From a Cinderella story (“Ever After,” with Drew Barrymore) to ruthless, empire-building strategy that plays out over years (“Game of Thrones”), people just love royalty. However, there’s one family that seems to captivate Western attention again and again: the throne keepers of Merry Old England. Here is a royal flush of films to satiate your need for nobility.
“Elizabeth” — The most fascinating of the English queens, Elizabeth I (Cate Blanchette), rises to the throne upon the death of her half sister Mary. The prevailing advice is for Elizabeth to marry in order to solidify her claim of the crown. She instead carries on an affair with an English lord (Joseph Fiennes). But her court is awash in conspiracy and intrigue, so with the help of her ruthless adviser Frances Walsingham (Geoffrey Rush), Elizabeth establishes her place as the “Virgin Queen,” who needs no man.
“Mary, Queen of Scots” — A liberal dose of history and two fantastically intriguing characters converge in this film that chronicles two strong women’s struggle to find respect in 16th-century England and Scotland. Margot Robbie is Queen Elizabeth I, unable to conceive and so with a tenuous command of the English crown. Saoirse Ronan is Mary, the Catholic queen returned from France to take her place on the Scottish throne.
“Victoria & Abdul” — Dame Judy Dench dons the crown as Queen Victoria. Ali Fazal plays Abdul Karim, a Muslim clerk from India dispatched to the court of Victoria to present her an honor: a gold coin printed with her likeness. Abdul is a welcome change from the suffocating pleasing of the courtiers, and Victoria adopts him as a friend, a friendship not without adversity.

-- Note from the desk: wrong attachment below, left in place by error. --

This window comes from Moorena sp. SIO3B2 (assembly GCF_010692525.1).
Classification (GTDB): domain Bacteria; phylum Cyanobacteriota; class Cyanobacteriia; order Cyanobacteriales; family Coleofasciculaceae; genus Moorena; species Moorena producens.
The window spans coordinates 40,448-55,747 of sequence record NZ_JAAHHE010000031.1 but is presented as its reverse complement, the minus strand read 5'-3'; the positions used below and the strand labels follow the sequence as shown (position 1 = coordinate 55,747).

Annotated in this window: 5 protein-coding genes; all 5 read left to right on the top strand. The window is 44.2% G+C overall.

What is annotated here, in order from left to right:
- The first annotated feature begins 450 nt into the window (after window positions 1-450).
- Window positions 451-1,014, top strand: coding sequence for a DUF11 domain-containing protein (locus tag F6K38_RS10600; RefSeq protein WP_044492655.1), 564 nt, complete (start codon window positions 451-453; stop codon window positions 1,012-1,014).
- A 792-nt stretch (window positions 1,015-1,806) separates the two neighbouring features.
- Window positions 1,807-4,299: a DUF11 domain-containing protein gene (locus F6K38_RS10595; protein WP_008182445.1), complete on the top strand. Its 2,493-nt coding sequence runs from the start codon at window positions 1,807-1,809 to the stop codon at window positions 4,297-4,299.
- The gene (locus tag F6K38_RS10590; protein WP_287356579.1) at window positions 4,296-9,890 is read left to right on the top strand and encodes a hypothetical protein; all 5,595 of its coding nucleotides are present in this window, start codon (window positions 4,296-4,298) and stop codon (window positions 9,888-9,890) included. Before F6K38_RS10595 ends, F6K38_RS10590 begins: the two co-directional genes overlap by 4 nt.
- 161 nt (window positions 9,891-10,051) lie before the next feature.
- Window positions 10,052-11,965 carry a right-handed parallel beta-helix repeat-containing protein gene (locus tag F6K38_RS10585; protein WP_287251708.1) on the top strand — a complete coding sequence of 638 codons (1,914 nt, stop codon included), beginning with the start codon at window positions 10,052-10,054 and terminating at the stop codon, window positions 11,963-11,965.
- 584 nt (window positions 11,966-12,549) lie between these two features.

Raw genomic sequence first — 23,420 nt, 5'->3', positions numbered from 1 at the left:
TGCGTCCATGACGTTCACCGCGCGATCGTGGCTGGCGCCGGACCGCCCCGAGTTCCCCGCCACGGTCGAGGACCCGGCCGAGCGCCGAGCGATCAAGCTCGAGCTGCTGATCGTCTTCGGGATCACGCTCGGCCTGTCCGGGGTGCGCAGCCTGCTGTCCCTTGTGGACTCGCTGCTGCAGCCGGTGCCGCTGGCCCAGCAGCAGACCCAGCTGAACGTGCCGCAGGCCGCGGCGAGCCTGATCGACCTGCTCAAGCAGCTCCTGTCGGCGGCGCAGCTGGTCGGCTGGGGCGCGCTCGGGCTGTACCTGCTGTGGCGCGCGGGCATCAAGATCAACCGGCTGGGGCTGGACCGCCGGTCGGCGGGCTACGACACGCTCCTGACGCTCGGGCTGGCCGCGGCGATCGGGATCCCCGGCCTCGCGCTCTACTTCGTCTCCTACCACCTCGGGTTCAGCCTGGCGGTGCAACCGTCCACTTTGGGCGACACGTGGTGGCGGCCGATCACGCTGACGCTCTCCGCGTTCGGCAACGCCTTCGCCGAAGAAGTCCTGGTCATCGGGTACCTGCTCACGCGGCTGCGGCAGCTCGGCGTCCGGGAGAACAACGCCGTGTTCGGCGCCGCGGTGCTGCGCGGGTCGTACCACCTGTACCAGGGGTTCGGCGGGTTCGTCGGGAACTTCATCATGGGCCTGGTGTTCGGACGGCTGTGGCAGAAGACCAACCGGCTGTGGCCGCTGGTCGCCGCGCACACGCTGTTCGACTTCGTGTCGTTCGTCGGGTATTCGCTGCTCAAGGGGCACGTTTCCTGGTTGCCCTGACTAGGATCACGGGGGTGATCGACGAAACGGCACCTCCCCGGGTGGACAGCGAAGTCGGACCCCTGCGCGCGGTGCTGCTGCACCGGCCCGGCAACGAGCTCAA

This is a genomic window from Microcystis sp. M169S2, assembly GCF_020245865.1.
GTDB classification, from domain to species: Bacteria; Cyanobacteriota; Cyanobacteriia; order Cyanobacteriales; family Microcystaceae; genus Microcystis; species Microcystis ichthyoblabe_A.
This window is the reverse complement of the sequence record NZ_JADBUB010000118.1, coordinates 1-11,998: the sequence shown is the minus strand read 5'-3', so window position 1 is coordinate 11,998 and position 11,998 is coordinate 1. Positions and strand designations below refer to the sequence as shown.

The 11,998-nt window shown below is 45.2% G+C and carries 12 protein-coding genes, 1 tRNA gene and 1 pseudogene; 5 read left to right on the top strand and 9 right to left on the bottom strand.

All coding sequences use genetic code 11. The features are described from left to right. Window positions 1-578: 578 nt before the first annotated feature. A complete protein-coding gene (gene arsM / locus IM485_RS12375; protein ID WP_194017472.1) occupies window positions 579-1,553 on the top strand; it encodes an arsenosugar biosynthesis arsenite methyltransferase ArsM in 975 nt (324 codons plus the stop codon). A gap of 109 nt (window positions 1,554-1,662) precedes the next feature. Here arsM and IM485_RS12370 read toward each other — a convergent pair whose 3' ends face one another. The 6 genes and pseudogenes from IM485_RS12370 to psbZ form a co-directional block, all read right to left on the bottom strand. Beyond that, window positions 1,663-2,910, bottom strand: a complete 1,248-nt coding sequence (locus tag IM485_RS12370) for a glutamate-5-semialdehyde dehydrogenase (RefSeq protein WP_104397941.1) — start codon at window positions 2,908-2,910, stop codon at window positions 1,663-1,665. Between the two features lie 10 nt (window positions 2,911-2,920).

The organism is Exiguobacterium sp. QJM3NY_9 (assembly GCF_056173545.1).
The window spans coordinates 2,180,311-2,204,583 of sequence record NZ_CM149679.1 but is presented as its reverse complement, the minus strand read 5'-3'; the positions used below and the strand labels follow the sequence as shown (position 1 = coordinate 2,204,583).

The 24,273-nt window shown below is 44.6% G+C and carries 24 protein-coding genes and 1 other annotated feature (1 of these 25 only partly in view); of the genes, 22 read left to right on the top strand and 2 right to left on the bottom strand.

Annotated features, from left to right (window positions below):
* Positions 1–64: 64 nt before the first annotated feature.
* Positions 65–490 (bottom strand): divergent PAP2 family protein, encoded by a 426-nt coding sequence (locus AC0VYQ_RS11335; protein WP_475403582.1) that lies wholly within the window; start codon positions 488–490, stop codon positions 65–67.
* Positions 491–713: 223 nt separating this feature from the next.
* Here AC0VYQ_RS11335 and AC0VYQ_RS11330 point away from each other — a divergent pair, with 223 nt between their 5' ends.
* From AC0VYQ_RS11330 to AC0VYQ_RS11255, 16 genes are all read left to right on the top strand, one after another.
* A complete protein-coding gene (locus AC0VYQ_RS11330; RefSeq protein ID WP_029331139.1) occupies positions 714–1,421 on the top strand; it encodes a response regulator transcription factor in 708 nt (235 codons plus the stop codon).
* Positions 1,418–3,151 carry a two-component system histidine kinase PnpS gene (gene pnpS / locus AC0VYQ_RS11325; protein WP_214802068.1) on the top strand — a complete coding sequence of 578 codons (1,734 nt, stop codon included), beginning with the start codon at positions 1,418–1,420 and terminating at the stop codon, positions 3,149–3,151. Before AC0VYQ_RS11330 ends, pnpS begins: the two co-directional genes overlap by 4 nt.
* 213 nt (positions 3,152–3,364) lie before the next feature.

“The King’s Speech” — Colin Firth (himself a bit of dreamy English star royalty) takes the central role as Prince Albert, future king of England, George VI. He suffers from a debilitating stutter for which he employs an Australian speech therapist (Geoffrey Rush). The film — a Best Picture Oscar winner — follows their long relationship, from the days before his older brother abdicates the throne through the preparation to deliver his most monumental of speeches: Britain’s declaration of war on Nazi Germany.
“The Queen” — In a sublime performance, Helen Mirren captures Queen Elizabeth II in the days surrounding and following the death of Diana, Princess of Wales, in a car accident in Paris. Beloved by the public as Diana was, the response to her loss was botched by official royal sources. Michael Sheen plays Tony Blair, the British prime minister who attempts to manage the public and private perceptions about the role of the monarchy in a modern age.